The coronavirus pandemic has redefined what a meeting is. “Meet me on Zoom” has become 2020’s ad hoc catchphrase, and because teleworking and sheltering in place will likely continue into 2021, online video will continue to be an integral part of the “new normal.”
Video’s prominence means that people can and should upgrade their approach. Thanks to Zoom culture, we’ve all now seen the home offices and dining rooms of our favorite pundits, talks show hosts and reporters, not to mention those of our colleagues. Rating virtual backgrounds has become a pop-culture sport, while at the same time, more serious explainers have popped up all over the internet to help.
Being a former TV pro, it pains me to see substandard video – whether on Zoom or for promotional purposes. Following are some tips and tricks for improving your videos, whether they’re for online meetings or for creating ads, promo videos or b-roll.
Our days, consisting of logging on and off of various online meetings, often give us a peek into the homes of our colleagues – including their bric-a-brac collections and kitchen ceilings. If you’re tired of showing off your own greasy ceiling or inadvertently sharing old family photos with the world, a free virtual background can change things up, as can picking a background image from your own photo library, which most video conferencing software allows.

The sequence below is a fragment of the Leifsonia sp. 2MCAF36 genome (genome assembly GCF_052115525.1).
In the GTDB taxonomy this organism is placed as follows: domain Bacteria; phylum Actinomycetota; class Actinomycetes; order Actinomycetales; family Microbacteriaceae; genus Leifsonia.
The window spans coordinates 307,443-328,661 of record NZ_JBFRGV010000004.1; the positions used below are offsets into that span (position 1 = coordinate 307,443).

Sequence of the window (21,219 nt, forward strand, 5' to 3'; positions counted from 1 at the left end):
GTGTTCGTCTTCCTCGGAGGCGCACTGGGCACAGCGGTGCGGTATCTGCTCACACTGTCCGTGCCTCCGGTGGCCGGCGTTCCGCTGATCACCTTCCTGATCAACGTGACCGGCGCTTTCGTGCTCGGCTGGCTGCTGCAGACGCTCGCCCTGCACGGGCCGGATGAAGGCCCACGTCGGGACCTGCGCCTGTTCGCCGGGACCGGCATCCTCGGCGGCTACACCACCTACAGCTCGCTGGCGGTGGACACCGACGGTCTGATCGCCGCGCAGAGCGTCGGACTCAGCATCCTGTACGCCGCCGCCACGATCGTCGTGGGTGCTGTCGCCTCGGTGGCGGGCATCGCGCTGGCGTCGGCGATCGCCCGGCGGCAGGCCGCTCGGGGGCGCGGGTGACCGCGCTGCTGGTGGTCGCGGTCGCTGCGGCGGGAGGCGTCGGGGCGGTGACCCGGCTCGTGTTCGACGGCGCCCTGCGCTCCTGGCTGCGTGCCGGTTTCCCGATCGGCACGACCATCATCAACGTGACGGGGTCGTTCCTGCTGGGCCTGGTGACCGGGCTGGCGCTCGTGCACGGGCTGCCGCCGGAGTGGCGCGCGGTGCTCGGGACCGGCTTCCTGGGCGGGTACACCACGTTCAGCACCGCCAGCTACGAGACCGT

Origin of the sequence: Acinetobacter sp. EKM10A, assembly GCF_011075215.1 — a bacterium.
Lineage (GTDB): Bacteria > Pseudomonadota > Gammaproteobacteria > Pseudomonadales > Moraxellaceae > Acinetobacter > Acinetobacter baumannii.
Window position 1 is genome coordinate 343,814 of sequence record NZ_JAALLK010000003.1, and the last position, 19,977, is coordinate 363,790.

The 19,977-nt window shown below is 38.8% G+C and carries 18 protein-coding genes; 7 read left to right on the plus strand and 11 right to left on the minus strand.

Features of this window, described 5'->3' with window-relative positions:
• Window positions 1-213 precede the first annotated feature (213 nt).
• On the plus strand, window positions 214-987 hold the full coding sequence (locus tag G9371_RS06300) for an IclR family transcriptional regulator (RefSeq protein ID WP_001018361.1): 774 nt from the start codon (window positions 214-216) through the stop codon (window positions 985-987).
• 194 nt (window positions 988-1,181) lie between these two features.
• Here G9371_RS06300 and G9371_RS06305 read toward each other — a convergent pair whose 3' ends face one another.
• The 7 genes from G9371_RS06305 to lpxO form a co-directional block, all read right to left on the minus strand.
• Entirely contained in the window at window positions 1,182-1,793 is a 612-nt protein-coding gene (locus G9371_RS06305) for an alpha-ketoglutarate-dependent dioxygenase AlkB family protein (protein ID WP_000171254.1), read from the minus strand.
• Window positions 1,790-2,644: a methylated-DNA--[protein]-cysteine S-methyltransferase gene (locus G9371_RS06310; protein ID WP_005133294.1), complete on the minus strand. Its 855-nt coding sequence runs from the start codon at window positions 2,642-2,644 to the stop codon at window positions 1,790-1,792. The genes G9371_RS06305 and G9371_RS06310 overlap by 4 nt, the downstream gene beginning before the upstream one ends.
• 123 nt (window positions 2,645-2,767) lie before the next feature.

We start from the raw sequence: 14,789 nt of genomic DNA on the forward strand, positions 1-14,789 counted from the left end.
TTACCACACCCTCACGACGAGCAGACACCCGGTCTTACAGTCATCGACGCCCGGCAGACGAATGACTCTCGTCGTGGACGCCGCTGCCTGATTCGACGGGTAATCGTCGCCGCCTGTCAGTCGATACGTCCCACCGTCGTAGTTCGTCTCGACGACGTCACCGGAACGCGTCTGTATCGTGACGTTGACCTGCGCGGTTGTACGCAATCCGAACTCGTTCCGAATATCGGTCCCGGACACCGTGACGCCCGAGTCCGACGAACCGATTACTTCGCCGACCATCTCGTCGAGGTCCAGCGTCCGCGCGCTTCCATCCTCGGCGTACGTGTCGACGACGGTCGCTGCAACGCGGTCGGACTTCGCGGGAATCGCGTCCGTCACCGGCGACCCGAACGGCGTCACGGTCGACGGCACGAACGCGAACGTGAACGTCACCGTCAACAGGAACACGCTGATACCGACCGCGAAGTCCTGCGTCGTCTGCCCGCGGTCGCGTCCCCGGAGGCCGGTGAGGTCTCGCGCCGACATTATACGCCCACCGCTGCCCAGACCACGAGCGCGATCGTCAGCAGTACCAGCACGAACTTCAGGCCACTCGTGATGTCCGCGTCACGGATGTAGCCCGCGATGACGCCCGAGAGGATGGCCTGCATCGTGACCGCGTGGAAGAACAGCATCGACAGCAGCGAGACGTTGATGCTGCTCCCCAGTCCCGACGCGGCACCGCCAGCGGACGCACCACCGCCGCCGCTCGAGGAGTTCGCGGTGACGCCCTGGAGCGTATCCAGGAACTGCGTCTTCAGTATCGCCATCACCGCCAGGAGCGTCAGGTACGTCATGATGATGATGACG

However, the coolest background or nicest home office can’t hide poor camera framing or bad lighting. Investing in a simple video light will improve your appearance and enable viewers to better see your facial expressions. Professional grooming and attire are still necessary, and so are pants…most of the time. To improve audio quality, headsets and microphones can be cheaply upgraded.
The next key is framing your shot to improve the quality of your finished product. Best practices include:
- Dividing the screen into three vertical sections, and positioning oneself near the inside edge of the left of the frame is a good start. Left is recommended most often, because graphics can be positioned over the right shoulder.
- To keep eyes and body language focused on the audience, it helps to imagine someone standing to the right of the camera, as if they were there with you, asking questions.
- The most common framing is a medium shot, showing approximately the lower ribs to just a few inches above the head. The close-up shot is better for more personal or technical content, showing the presenter from roughly the armpits to just above the head.
- The reason to have a few inches of space above the head is because it prevents the top of the presenter’s head from moving offscreen during conversation.
Overall, achieving a more pleasing background and framing your shots more effectively are fast and easy tricks, and they cost nearly nothing.
Promotional Video and B-roll
For b-roll or promotional video or even online ads, better results are available through simple techniques. Steady and static wide shots using a tripod are useful for video editors and should not include zooms or pans. Over-the-shoulder shots are useful for demos, and video segments that show how software works provide effective detail for promotion. More footage is always better than less, and framing should be horizontal rather than vertical.
Improving video quality is quite easy and can help companies achieve more “bang for the buck,” whether it is to increase the professionalism of online meetings or to make more visually pleasing promotional content.
Video has become integral to our “new normal,” so striving to make it excellent should be a priority.